In his concluding chapter, entitled "Coming to America," (173-185), Walsh continues the line of investigation he began in his previous chapter, as well as Chapter One. More specifically, he argues, "the Jesus movies indicate Americans have Americanized Jesus. Jesus is the ideal American individual" (175). He first reaffirms the centrality of the individualist ideology of America, and states explicitly what was only implicit in Chapter Eight, viz., "The Greatest Story Ever Told may be the quintessential American Jesus movie," because of its appropriation of both the American emphasis on individualism as well as its use of the Western myth to portray Jesus as an American hero (175). Walsh continues by positing that both the apocalyptic and gnostic trajectories of Jesus films resonate with our American civil religion, and both function mythically in that the symbol of Jesus in these films "legitimates our selves and society." That is, "For triumphant American individuals, the apocalyptic Jesus salves fears of loss, or frustration, or tragedy, and of death. For true American individuals, the gnostic Jesus salves our fear of failing to 'be true to ourselves' " (179). However, Walsh finds himself dissatisfied with these images, and looking for what he terms a Jesus "that stands parabolically alongside of the American myth of the triumphant, true individual (Jesus)" (180). He sees value in the Jesus films precisely because they aid in this search via their unleashing of Jesus into culture; "They render Jesus indigestible by any particular ideology" (181). This has been Walsh's goal as well, as we have seen. He concludes his work with a reflection on his comparisons and conversations "in the dark": "Theoretically, such comparison protects each Jesus' rough, historic particularity and leaves open the possibility of parable, as well as myth" (182). This parabolic potential will, Walsh implies, allow for a more unmediated and powerful encounter with Jesus, as Walsh attempts to fulfill his stated goal of freeing Jesus from the constraints of both academy and Church.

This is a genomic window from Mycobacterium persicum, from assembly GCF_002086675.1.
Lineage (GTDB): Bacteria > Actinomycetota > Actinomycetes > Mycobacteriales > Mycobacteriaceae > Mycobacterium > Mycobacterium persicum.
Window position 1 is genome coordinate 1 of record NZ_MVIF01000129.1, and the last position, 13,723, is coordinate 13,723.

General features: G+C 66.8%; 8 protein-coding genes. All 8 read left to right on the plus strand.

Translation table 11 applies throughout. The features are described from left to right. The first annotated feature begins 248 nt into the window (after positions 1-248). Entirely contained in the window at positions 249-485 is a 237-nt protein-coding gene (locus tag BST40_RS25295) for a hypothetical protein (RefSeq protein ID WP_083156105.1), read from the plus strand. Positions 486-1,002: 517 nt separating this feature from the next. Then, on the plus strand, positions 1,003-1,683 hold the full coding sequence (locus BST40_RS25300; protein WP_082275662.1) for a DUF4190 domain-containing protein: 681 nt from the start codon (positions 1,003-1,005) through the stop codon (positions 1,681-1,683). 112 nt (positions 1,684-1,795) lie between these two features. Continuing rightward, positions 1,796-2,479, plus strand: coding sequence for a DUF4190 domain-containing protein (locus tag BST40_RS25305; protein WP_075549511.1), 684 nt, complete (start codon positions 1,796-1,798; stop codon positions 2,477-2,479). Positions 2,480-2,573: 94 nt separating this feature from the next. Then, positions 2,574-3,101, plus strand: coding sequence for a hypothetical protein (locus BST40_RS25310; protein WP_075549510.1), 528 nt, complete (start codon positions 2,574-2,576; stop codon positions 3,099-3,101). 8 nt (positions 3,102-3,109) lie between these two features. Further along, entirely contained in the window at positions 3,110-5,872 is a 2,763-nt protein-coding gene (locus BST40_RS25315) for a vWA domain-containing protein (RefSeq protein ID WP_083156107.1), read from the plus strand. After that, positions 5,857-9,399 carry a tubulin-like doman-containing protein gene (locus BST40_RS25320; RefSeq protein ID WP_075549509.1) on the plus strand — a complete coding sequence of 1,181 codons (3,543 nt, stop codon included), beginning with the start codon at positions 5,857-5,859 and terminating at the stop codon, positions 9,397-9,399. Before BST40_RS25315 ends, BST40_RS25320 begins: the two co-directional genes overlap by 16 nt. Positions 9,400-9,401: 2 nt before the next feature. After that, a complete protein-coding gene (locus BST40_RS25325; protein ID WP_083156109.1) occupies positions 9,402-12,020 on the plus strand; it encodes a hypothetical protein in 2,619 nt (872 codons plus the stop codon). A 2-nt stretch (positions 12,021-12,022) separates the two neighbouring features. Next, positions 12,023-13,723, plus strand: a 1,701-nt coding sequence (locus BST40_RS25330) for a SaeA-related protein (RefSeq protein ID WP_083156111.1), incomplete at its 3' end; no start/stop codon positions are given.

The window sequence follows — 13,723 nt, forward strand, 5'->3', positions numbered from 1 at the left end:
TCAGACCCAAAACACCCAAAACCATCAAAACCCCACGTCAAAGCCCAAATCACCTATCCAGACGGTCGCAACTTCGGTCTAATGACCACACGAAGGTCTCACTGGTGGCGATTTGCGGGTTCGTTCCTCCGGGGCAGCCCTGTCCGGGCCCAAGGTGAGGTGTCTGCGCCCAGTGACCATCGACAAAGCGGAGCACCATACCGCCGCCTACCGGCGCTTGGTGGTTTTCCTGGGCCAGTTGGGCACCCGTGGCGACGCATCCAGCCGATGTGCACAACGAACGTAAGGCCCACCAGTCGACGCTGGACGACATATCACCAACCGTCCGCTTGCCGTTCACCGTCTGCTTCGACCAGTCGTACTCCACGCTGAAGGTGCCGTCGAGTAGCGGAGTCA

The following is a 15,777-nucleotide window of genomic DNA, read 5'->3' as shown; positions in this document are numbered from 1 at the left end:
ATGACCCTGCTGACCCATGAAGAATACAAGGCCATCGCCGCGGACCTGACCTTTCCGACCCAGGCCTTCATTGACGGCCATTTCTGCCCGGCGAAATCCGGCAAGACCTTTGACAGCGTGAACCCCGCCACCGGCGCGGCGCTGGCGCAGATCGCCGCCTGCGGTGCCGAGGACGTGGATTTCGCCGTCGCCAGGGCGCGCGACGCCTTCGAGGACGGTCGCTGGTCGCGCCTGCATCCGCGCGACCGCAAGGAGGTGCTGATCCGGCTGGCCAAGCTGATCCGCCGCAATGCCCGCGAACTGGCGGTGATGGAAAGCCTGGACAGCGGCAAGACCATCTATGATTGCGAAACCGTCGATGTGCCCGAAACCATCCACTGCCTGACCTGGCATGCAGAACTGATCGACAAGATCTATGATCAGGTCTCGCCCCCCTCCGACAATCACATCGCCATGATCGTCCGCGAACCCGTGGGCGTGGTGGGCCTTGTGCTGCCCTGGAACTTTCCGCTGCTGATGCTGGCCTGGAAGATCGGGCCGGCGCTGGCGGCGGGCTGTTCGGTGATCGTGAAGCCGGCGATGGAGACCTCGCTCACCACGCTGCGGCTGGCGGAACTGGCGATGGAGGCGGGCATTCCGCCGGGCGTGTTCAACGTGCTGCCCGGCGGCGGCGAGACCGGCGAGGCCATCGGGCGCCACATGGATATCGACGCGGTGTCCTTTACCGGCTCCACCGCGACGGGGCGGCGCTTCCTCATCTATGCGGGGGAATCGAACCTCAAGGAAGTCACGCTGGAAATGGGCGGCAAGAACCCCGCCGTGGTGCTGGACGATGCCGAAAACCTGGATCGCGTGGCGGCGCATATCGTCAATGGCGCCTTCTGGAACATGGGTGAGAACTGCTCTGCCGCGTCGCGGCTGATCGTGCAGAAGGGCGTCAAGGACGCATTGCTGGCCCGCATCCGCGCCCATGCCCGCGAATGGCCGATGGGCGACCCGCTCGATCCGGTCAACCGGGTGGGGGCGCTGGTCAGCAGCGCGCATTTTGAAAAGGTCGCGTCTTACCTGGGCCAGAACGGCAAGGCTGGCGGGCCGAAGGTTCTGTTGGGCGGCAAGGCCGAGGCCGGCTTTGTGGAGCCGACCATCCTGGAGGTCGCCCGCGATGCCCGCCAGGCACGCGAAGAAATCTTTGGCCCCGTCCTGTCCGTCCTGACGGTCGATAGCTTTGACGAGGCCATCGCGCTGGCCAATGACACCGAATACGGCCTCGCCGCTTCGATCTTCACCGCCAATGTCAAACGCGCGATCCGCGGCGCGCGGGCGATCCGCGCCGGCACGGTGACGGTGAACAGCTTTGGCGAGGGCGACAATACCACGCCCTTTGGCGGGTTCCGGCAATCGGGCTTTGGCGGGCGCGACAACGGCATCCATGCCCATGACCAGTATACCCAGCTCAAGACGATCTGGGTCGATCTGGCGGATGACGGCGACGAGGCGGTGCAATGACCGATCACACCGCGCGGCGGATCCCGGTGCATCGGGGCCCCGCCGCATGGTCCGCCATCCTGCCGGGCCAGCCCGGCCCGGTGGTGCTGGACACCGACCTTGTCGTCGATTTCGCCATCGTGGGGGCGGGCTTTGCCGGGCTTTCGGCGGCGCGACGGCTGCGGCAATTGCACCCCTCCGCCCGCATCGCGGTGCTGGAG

Reflecting on Walsh's work, then, I welcome both his conversations and his call for a more parabolic, unrestrained Jesus. Other religious cultural critics have issued a similar call recently, e.g., Craig Detweiler and Barry Taylor's insightful A Matrix of Meanings: Finding God in Pop Culture, but the focus and methodology in Walsh's book renders it particularly helpful. Walsh's interest in a more parabolic Jesus is particularly timely, given the recent success of Mel Gibson's The Passion of the Christ, but I wondered why Walsh did not examine the Jesus in Martin Scorsese's The Last Temptation of Christ in this regard. It seems to me that this Jesus, as well as the character of Daniel in Jesus of Montreal, would fit Walsh's definition. In terms of evaluation, and on a more personal note, this semester (Spring 2004) I have been teaching a course entitled "The Reel Bible," in which we have screened all the films (save Godspell) Walsh discusses. While my students and I have been reading the very helpful works by Stern, et al, and Tatum, I have been reading Walsh "on the side," and covertly testing out his claims and arguments on my unsuspecting class. The result has been a wonderfully enriching mixture of biblical scholarship and film criticism, and I feel my class is the better for it. Pragmatically speaking, Walsh's book is not suited for an introductory course on New Testament literature, because of the time needed to view the films. However, in an upper-level course on the Gospels or in a Bible and Film course like mine, Walsh's book will prove extremely helpful, not only in terms of content, but also in exposing literary and cinematic features that often go unnoticed in introductory texts. Along with this curricular limitation, there is the omnipresent problem with books on film, viz., Walsh assumes that the reader has seen all the films he discusses. This is particularly problematic in terms of his discussions of Bronco Billy and Shane, even though he provides a good summary of the former. Also, at times Walsh's analysis, methodological language, and literary allusions may fly over the head of the average student. Even so, the benefits of this well-written and perceptive work far outweigh these few critiques. This is quite simply, a "must-read" for those who work in either New Testament or religion and film.
Detweiler, Craig and Barry Taylor. A Matrix of Meanings: Finding God in Pop Culture. Engaging Culture Series. Grand Rapids, MI: Baker, 2003.
Stern, Richard C., et al. Savior on the Silver Screen. Mahwah, NJ: Paulist Press, 1999.
Tatum, W. Barnes. Jesus at the Movies: A Guide to the First Hundred Years. Santa Rosa, CA: Polebridge Press, 1997.
JR & F
JR & F